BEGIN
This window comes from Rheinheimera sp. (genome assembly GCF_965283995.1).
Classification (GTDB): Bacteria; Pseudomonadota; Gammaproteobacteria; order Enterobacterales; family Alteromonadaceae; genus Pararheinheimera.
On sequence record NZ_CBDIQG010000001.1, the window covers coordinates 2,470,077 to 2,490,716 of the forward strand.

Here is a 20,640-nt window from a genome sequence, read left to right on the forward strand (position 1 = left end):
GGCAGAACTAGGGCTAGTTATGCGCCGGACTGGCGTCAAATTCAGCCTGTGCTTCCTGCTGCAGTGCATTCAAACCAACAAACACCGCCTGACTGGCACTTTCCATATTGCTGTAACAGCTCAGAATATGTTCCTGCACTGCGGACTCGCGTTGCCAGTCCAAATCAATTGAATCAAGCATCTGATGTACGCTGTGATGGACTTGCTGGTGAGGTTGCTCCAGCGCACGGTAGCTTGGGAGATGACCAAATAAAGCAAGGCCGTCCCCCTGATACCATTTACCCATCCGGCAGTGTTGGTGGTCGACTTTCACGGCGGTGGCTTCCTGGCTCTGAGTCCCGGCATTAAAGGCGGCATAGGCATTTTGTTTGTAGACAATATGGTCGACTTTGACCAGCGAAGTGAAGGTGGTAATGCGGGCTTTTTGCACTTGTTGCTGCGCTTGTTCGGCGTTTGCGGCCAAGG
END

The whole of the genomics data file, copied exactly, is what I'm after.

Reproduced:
This window comes from Rheinheimera sp. (genome assembly GCF_965283995.1).
Classification (GTDB): Bacteria; Pseudomonadota; Gammaproteobacteria; order Enterobacterales; family Alteromonadaceae; genus Pararheinheimera.
On sequence record NZ_CBDIQG010000001.1, the window covers coordinates 2,470,077 to 2,490,716 of the forward strand.

Here is a 20,640-nt window from a genome sequence, read left to right on the forward strand (position 1 = left end):
GGCAGAACTAGGGCTAGTTATGCGCCGGACTGGCGTCAAATTCAGCCTGTGCTTCCTGCTGCAGTGCATTCAAACCAACAAACACCGCCTGACTGGCACTTTCCATATTGCTGTAACAGCTCAGAATATGTTCCTGCACTGCGGACTCGCGTTGCCAGTCCAAATCAATTGAATCAAGCATCTGATGTACGCTGTGATGGACTTGCTGGTGAGGTTGCTCCAGCGCACGGTAGCTTGGGAGATGACCAAATAAAGCAAGGCCGTCCCCCTGATACCATTTACCCATCCGGCAGTGTTGGTGGTCGACTTTCACGGCGGTGGCTTCCTGGCTCTGAGTCCCGGCATTAAAGGCGGCATAGGCATTTTGTTTGTAGACAATATGGTCGACTTTGACCAGCGAAGTGAAGGTGGTAATGCGGGCTTTTTGCACTTGTTGCTGCGCTTGTTCGGCGTTTGCGGCCAAGG